"As the 1960s turned into the 1970s, old groups broke up, new ones formed, and alliances became as loose as musical chairs, with fluid lineups forming and morphing around young veterans. Of all the ensembles to arise from the new order, few were as large and fluid as Stoneground, the ten-strong band who featured several stalwarts of the initial '60s San Francisco rock explosion in their ranks. On their self-titled debut album, they embraced a scope of styles reflecting their diverse membership, blending San Francisco rock with blues, soul, and gospel. Their size and eclecticism might have worked against them commercially, however. But then again, Stoneground's origins in the hippie counterculture were almost uncommercial by definition.

Stoneground grew out of a much smaller power trio from the East Bay San Francisco suburb of Concord, featuring guitarist Tim Barnes, drummer Michael Mau, and guitarist Luther Bildt. Barnes had known San Francisco rock impresario Tom Donahue since high school; Donahue, a pioneer of FM radio in the Bay Area in the late 1960s, had been a big part of the local scene since the beginning of the decade, when he was a DJ on the popular Top Forty AM station KYA. He was also co-founder of the first significant San Francisco rock label, Autumn Records, which had a couple of hits in the mid-'60s with the Beau Brummels. At the end of the 1960s, the Beau Brummels, now on Warner Brothers, were breaking up, and lead singer Sal Valentino was in need of a new project.

Warners, Valentino told me in a 1999 interview, "were going to do some sort of a project with me. And it got started, but I didn't stay long enough. Tom came down [to Los Angeles] and brought me back north." Valentino, as well as rhythm and bass guitarist John Blakeley, started to work with the Stoneground trio, which took on no less than four woman singers. Only one of them, Lynne Hughes, had significant recording experience, as the lead singer for the Bay Area band Tongue and Groove (which recorded for Fontana in the late 1960s) and an auxiliary member of sorts of the Charlatans. Annie Sampson had known Valentino as a neighbor of both him and another of the new recruits, Deirdre LaPorte. Both Sampson and Lydia Phillips, the fourth female vocalist, had been in the San Francisco production of Hair. As Sampson remembers, Sal "was like the leader, 'cause Tom had built the band around Sal. Tom was deeply involved with Warners as well."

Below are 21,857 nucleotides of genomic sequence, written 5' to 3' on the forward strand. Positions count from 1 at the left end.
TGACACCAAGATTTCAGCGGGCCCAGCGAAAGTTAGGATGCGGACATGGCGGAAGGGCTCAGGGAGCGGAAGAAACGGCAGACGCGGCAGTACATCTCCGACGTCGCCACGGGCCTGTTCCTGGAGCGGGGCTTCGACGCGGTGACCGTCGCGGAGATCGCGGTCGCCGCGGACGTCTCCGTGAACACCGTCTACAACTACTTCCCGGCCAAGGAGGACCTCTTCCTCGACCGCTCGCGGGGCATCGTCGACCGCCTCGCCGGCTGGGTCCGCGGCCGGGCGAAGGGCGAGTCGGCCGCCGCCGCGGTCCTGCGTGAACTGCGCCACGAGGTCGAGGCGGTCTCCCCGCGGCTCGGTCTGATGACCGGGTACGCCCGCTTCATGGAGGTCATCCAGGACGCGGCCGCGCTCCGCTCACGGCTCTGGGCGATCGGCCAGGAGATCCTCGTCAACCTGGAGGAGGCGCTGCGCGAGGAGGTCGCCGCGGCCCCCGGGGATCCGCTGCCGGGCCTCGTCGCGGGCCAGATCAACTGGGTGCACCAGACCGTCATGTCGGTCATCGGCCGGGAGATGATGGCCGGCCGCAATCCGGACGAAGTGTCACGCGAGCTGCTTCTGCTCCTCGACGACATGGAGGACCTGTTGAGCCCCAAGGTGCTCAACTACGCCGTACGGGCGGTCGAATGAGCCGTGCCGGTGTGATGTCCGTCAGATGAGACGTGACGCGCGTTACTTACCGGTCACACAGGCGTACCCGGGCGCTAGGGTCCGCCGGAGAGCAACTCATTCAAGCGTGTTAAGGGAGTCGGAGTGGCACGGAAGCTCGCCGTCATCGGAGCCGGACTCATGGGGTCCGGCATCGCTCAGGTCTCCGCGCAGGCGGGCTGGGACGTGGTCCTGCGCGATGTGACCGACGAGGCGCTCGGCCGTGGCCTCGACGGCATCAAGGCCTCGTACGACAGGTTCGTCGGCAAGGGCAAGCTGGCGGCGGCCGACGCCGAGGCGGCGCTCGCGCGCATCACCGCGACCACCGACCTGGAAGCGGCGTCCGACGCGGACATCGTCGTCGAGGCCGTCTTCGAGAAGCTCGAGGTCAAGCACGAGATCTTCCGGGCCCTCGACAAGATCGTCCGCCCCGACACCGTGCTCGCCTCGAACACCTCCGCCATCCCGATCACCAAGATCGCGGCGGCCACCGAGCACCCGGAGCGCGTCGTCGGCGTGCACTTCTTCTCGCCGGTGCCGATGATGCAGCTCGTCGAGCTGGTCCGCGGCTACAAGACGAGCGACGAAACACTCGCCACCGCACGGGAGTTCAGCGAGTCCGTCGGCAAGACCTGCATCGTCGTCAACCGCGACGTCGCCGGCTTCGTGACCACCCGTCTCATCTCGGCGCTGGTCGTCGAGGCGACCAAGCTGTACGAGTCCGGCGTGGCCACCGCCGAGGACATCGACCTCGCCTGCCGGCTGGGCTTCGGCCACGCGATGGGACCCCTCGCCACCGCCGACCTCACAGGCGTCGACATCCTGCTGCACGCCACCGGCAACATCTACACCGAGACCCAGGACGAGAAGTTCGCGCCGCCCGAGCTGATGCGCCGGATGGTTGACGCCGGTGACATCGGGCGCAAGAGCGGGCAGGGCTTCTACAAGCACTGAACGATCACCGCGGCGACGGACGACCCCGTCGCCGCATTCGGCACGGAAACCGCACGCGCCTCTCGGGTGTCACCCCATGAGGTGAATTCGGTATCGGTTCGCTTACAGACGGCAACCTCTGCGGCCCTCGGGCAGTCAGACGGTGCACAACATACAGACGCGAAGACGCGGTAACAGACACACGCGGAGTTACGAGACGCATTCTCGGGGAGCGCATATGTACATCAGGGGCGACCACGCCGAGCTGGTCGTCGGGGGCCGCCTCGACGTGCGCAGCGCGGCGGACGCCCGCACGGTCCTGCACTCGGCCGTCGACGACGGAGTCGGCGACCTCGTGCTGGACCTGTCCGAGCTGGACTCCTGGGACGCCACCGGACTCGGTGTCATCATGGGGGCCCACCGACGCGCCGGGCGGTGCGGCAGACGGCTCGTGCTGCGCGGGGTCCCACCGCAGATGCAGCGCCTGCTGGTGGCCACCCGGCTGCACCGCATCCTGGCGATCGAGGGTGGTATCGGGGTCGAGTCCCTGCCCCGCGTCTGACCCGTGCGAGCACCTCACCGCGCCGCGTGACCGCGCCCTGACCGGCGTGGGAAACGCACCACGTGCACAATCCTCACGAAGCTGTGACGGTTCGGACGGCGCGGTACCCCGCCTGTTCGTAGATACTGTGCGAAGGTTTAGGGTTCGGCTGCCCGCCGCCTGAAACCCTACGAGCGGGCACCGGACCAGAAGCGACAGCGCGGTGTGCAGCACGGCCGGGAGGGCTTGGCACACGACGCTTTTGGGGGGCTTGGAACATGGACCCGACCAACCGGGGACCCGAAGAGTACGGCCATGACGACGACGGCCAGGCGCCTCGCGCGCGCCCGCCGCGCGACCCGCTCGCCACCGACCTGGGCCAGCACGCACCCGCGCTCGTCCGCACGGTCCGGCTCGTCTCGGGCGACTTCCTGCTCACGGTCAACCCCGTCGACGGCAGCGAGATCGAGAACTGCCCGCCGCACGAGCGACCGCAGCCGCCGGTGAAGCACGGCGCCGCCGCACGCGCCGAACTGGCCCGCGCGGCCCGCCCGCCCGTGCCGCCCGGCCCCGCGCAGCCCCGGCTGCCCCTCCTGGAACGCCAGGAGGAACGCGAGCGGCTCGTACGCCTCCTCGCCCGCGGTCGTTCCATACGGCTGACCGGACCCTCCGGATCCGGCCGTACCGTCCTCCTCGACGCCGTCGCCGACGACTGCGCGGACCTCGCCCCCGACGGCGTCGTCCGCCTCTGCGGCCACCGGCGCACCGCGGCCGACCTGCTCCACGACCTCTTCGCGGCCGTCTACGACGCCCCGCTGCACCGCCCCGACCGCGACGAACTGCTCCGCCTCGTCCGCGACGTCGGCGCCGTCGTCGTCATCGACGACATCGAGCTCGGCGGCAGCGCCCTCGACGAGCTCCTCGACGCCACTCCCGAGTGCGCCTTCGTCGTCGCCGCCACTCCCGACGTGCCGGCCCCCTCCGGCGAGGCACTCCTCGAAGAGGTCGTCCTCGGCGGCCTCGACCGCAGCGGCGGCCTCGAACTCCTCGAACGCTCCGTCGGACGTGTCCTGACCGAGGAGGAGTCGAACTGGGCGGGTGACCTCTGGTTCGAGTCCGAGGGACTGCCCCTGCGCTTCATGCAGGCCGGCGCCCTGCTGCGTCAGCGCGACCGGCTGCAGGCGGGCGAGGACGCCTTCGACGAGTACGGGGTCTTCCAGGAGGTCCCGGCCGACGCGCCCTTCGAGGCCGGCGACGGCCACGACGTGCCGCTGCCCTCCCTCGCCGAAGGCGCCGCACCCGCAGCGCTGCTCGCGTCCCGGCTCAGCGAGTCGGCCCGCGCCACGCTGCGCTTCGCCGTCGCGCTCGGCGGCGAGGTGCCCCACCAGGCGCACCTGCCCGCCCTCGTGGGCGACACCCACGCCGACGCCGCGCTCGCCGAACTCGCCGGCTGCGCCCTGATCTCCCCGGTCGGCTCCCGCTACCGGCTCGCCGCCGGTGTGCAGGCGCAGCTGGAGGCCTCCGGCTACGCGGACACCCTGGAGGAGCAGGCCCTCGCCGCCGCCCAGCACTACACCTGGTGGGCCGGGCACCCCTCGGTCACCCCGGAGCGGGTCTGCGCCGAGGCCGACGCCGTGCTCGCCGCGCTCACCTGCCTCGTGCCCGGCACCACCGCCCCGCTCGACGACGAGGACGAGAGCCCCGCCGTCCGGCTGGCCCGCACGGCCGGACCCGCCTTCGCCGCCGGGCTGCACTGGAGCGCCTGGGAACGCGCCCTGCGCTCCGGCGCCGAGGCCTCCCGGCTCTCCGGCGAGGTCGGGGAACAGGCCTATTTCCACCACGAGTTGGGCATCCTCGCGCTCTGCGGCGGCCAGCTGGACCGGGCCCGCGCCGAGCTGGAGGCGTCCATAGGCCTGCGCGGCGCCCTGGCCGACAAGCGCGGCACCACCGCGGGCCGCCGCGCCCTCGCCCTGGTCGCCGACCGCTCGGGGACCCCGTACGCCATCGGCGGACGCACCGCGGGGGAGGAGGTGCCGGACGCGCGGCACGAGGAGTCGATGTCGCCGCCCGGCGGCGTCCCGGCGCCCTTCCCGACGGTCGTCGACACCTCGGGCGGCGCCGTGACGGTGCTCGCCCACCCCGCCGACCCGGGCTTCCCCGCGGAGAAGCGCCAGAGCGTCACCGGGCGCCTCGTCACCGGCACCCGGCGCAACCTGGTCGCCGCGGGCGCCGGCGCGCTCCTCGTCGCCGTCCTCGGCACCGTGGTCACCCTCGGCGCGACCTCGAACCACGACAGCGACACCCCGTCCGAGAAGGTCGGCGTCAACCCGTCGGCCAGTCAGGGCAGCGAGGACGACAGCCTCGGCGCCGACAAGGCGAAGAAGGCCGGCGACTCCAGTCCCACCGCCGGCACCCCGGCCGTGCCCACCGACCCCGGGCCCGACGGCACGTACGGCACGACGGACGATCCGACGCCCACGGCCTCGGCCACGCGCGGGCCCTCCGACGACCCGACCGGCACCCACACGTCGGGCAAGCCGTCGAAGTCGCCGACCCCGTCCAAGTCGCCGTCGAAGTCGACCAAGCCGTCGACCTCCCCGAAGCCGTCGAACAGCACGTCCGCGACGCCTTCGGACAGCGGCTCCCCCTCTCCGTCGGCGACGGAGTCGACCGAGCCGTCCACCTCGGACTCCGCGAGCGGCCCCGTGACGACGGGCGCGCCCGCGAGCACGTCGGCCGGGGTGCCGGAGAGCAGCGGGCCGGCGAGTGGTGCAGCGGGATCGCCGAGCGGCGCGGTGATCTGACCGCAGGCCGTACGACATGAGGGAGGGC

Warners in turn was deeply involved with financing a documentary of a traveling rock festival of sorts, which eventually ended up as the film Medicine Ball Caravan. Originally the Grateful Dead (also on Warner Brothers) were supposed to be part of the Caravan. But according to Sampson's recollection, Stoneground ended up going instead, and were something of the house band of the project, as the only band to play every concert of the enterprise in America and Europe. Signed to Warners, they recorded an unreleased attempt at a debut album in London with George Harrison in attendance at some of the sessions. "It was a great album," according to Sampson. "But somehow Warners didn't quite like it; they didn't think it was quite what they wanted, or something." In England they did pick up a new member in bassist/keyboardist Pete Sears (who played on Rod Stewart's early-'70s albums), and did the LP released in 1971 as Stoneground at Sunwest Studios in Los Angeles, reprising some of the material from the London sessions. Non-member Ron Nagle, who'd been in one of the very first psychedelic San Francisco bands in the mid-1960s, the Mystery Trend, contributed keyboard, percussion, and (according to the sleeve credits) "inspiration."